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Women less penalised for part time work than previously thought

| Text: Björn Lindahl

Part-time work has few negative consequences for women in the Nordic region. New regulations have reduced the impact on pensions. A preschool teacher or enrolled nurse in Denmark or Norway who works part time for ten years still receives 98-99 percent of the maximum pension.

The figures come from a new study published during the conference Part time in the Nordic region, hosted by NIKK on commission from the Swedish Presidency of the Nordic Council of Ministers.

Marianne SundstromThe main authors were Marianne Sundström, Professor of Labour Economics and master student of demography Alma Wennemo Lanninger, with help from researchers from the other Nordic countries. 

Part time work is often described as a gender trap, because women work far more part time than men in order to focus on children and family issues for set periods of time. They used to be hit later in life when pensions were calculated and they were eligible for less pension pay than full-time employees.

First Nordic-only study 

The study published during the conference is the first to look at both men and women in full-time or part-time work across all of the Nordic countries. It has been difficult to generalise because the different countries have different pension systems, so the researchers have chosen to concentrate on two occupations and the long-term consequences of working part time for women of a certain age. Some preconditions have been worked in; the period of part time work should have lasted no longer than ten years and made up 75 percent of full-time employment, and all the women had had two children. Part-time work lasting for more than ten years has larger consequences for the pension payout. But none of the part-time working women across all of the countries were paid less than 94 percent of what a woman in full time work in the same occupation would get from her pension.

Subsidised by other tax payers

The main reason is the compensation offered to the women through the pension system for their child rearing years. The two researchers have borrowed a term from the insurance industry when describing the differences between the Nordic countries.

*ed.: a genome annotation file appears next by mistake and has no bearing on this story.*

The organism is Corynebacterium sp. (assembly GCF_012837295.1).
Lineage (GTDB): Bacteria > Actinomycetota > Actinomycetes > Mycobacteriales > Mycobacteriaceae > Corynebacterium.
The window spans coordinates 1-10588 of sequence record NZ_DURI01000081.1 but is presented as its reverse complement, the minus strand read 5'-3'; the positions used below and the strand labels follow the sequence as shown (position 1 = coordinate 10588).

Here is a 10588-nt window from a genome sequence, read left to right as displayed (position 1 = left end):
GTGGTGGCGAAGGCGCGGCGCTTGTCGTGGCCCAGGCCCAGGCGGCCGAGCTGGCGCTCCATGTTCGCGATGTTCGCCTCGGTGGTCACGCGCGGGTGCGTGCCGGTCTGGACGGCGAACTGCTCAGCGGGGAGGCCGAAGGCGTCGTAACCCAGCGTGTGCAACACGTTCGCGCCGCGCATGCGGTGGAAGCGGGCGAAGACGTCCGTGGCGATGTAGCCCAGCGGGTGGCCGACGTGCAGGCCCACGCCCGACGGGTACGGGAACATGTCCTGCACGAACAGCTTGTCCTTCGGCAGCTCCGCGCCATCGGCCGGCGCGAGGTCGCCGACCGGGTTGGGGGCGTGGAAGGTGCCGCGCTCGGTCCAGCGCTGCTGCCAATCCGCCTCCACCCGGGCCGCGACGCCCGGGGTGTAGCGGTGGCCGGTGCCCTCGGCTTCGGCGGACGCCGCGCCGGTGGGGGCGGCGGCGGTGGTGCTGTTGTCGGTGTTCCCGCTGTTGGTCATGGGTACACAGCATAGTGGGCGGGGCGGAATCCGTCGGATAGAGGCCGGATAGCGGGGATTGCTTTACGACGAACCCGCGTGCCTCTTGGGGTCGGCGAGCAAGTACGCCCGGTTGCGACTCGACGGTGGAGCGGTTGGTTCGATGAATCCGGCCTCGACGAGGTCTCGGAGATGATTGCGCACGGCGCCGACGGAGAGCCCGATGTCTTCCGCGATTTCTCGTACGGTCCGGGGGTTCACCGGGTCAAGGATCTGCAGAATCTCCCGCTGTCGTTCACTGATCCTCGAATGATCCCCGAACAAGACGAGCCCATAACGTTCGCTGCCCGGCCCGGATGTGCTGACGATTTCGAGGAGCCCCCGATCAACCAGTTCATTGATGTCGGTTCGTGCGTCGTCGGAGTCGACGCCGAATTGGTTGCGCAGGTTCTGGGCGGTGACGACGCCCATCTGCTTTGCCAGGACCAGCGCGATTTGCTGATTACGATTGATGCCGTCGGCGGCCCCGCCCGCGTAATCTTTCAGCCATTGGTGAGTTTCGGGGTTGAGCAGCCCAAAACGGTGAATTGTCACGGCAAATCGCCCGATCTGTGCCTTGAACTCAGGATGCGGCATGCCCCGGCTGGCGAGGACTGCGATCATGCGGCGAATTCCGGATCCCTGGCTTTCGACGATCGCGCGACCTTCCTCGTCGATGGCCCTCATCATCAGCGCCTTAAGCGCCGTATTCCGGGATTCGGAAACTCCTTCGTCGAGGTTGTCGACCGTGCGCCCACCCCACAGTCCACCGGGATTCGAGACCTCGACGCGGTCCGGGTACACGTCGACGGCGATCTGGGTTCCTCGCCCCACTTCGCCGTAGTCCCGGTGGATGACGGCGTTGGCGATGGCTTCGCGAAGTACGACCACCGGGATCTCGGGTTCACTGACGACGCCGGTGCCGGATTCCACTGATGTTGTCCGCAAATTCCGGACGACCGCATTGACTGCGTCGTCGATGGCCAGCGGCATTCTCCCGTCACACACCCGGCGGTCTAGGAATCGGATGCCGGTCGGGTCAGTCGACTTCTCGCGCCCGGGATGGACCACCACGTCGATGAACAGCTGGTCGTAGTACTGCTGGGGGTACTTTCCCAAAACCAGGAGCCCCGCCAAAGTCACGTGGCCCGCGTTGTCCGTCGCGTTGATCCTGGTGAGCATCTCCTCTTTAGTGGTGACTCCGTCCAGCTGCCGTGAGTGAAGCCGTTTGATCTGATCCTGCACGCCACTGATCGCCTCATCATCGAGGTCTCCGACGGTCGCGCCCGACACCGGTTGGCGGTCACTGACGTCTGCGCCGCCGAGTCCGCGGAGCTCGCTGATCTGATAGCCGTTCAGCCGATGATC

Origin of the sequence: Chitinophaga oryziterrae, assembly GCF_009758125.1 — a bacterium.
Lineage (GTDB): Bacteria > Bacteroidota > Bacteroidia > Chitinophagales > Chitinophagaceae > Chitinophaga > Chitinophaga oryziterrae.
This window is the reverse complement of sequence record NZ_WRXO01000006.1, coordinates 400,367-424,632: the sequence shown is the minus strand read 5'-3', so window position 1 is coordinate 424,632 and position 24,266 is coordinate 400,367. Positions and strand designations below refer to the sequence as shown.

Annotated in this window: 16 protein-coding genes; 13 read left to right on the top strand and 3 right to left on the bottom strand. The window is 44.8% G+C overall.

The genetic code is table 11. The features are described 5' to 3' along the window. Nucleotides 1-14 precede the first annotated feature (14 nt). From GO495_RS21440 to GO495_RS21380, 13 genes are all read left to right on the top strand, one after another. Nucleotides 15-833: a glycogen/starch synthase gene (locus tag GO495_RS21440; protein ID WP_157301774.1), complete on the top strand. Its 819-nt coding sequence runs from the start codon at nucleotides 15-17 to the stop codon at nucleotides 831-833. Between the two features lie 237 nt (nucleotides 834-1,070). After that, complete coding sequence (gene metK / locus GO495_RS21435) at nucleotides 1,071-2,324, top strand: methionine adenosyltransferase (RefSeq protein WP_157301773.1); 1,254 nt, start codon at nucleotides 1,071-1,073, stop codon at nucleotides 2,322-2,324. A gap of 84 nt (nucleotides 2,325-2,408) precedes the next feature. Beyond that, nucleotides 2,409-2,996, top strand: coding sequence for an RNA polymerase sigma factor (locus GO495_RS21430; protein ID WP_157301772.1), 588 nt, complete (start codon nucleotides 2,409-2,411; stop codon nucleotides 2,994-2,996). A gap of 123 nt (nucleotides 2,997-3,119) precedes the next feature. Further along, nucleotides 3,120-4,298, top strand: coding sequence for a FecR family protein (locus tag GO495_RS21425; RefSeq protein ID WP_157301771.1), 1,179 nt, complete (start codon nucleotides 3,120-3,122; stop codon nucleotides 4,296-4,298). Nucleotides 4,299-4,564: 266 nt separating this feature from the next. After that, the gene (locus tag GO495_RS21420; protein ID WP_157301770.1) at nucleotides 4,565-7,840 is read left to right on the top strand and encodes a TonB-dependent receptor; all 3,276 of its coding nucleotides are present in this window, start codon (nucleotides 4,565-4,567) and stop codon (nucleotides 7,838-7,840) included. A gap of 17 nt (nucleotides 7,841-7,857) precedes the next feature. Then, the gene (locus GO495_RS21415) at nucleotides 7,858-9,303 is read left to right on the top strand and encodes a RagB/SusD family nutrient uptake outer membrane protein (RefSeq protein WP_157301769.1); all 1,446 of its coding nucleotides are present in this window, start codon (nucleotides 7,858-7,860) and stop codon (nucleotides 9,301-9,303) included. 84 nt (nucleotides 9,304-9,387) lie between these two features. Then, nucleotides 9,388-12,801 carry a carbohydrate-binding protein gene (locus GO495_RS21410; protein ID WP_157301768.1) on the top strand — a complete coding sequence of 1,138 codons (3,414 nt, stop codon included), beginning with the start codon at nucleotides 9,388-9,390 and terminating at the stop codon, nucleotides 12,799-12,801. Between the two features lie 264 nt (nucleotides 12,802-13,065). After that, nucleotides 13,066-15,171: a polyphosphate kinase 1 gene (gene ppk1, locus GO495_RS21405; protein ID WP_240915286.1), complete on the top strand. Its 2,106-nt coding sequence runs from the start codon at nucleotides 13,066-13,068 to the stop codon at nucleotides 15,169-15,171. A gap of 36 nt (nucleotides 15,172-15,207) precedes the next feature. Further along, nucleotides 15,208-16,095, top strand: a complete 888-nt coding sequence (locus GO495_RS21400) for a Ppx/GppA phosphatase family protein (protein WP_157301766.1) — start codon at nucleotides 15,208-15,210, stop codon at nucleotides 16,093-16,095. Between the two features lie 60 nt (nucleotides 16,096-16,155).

“We can conclude that the Finnish, Icelandic and Swedish pension systems are more actuarial than the Danish and Norwegian ones, where part time work mixed with child care is subsidised by other tax payers. What’s more, childless people in Norway and Sweden will loose more out of their pensions when they work part time compared to people with children,” the two researchers write.

Actuarial means that something is calculated according to historical and statistical facts, e.g. when accident statistics are used to calculate insurance premiums.

The conference discussed the political consequences this should have. The risk of getting lower pensions is one of the main arguments in the debate over whether women should choose to work full time. 

The number of part time workers changes slowly

The attitudes to full time or part time work aren’t prone to rapid change. In Finland, the Nordic country with the fewest women in part time work, the number has been nearly constant between 1995 and 2012. 17 years ago 12 percent of women worked part time. Last year that number had risen to 16 percent. Norway has the highest number of women working part time, 36 percent, followed by Sweden at 31 percent, Denmark’s 29 percent and Iceland’s 26 percent.

The number of part time working women in these four countries fell relatively rapidly towards the end of the 90s, but has since remained stable.

In all of the countries the number of part time working men is much lower. It has stayed at between four and ten percent since 1997. Those who do work part time have other reasons for doing so than women. While 30 to 48 percent of women in the five countries say they work part time to accommodate their families, no (!) Icelandic men give that as a reason. Norwegian men are nearly at the same level with four percent, while 23 to 39 percent of men in Denmark, Finland and Sweden say their family is the reason for their working part time. The most common reasons men give for working part-time is ill health or studies.


stands for Nordic Information on Gender and is part of the Swedish Secretariat for Gender Research. The full report ‘Part-time Work, Gender and Economic Distribution in the Nordic Countries’ can be read on NIKK’s website.

Some definitions

Pensionable age and the definition of part-time work varies between the different countries. In their comparative work the researchers have used the definition put forward by the ILO, which says anyone working less than 35 hours a week is considered to be a part-time worker. Overtime does not count, only normal working hours.


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